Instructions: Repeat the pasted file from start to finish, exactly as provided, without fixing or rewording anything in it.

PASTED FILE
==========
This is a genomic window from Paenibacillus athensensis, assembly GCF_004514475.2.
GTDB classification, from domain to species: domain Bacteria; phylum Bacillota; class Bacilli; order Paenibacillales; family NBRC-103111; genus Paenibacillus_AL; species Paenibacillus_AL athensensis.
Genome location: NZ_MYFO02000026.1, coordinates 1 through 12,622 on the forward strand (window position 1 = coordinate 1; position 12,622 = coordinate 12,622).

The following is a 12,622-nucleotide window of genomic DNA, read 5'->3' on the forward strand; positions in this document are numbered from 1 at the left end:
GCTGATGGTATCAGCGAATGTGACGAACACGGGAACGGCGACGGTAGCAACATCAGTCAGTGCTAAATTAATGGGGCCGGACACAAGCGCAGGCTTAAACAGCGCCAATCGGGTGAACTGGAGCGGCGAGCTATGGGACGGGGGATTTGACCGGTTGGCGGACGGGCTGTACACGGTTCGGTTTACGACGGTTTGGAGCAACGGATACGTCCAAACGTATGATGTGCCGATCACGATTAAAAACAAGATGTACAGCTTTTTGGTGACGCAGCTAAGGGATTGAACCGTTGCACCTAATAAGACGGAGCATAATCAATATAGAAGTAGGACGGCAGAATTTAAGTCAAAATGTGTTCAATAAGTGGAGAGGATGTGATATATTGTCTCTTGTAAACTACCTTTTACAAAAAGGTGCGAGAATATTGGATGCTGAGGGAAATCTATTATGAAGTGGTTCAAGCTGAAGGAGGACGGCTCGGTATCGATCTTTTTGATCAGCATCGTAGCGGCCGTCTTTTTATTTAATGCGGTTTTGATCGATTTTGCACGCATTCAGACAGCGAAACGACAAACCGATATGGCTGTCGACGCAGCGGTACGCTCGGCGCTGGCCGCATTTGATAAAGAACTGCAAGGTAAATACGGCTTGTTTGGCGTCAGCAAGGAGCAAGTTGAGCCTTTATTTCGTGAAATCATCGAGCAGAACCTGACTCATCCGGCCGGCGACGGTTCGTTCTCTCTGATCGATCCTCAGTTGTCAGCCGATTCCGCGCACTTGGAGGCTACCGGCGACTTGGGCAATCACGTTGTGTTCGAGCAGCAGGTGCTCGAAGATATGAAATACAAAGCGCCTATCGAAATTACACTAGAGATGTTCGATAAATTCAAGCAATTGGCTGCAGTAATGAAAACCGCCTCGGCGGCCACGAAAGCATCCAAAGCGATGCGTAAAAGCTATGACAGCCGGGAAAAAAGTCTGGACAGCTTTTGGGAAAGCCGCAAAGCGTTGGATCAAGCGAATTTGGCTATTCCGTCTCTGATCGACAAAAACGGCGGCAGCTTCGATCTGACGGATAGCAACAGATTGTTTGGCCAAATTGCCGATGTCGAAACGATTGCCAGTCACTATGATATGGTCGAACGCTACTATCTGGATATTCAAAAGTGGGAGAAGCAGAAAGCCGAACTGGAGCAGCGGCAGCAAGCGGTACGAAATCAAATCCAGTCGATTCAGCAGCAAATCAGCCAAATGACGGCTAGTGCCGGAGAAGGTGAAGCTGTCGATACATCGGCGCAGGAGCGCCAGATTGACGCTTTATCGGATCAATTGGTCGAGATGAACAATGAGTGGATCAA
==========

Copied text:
This is a genomic window from Paenibacillus athensensis, assembly GCF_004514475.2.
GTDB classification, from domain to species: domain Bacteria; phylum Bacillota; class Bacilli; order Paenibacillales; family NBRC-103111; genus Paenibacillus_AL; species Paenibacillus_AL athensensis.
Genome location: NZ_MYFO02000026.1, coordinates 1 through 12,622 on the forward strand (window position 1 = coordinate 1; position 12,622 = coordinate 12,622).

The following is a 12,622-nucleotide window of genomic DNA, read 5'->3' on the forward strand; positions in this document are numbered from 1 at the left end:
GCTGATGGTATCAGCGAATGTGACGAACACGGGAACGGCGACGGTAGCAACATCAGTCAGTGCTAAATTAATGGGGCCGGACACAAGCGCAGGCTTAAACAGCGCCAATCGGGTGAACTGGAGCGGCGAGCTATGGGACGGGGGATTTGACCGGTTGGCGGACGGGCTGTACACGGTTCGGTTTACGACGGTTTGGAGCAACGGATACGTCCAAACGTATGATGTGCCGATCACGATTAAAAACAAGATGTACAGCTTTTTGGTGACGCAGCTAAGGGATTGAACCGTTGCACCTAATAAGACGGAGCATAATCAATATAGAAGTAGGACGGCAGAATTTAAGTCAAAATGTGTTCAATAAGTGGAGAGGATGTGATATATTGTCTCTTGTAAACTACCTTTTACAAAAAGGTGCGAGAATATTGGATGCTGAGGGAAATCTATTATGAAGTGGTTCAAGCTGAAGGAGGACGGCTCGGTATCGATCTTTTTGATCAGCATCGTAGCGGCCGTCTTTTTATTTAATGCGGTTTTGATCGATTTTGCACGCATTCAGACAGCGAAACGACAAACCGATATGGCTGTCGACGCAGCGGTACGCTCGGCGCTGGCCGCATTTGATAAAGAACTGCAAGGTAAATACGGCTTGTTTGGCGTCAGCAAGGAGCAAGTTGAGCCTTTATTTCGTGAAATCATCGAGCAGAACCTGACTCATCCGGCCGGCGACGGTTCGTTCTCTCTGATCGATCCTCAGTTGTCAGCCGATTCCGCGCACTTGGAGGCTACCGGCGACTTGGGCAATCACGTTGTGTTCGAGCAGCAGGTGCTCGAAGATATGAAATACAAAGCGCCTATCGAAATTACACTAGAGATGTTCGATAAATTCAAGCAATTGGCTGCAGTAATGAAAACCGCCTCGGCGGCCACGAAAGCATCCAAAGCGATGCGTAAAAGCTATGACAGCCGGGAAAAAAGTCTGGACAGCTTTTGGGAAAGCCGCAAAGCGTTGGATCAAGCGAATTTGGCTATTCCGTCTCTGATCGACAAAAACGGCGGCAGCTTCGATCTGACGGATAGCAACAGATTGTTTGGCCAAATTGCCGATGTCGAAACGATTGCCAGTCACTATGATATGGTCGAACGCTACTATCTGGATATTCAAAAGTGGGAGAAGCAGAAAGCCGAACTGGAGCAGCGGCAGCAAGCGGTACGAAATCAAATCCAGTCGATTCAGCAGCAAATCAGCCAAATGACGGCTAGTGCCGGAGAAGGTGAAGCTGTCGATACATCGGCGCAGGAGCGCCAGATTGACGCTTTATCGGATCAATTGGTCGAGATGAACAATGAGTGGATCAA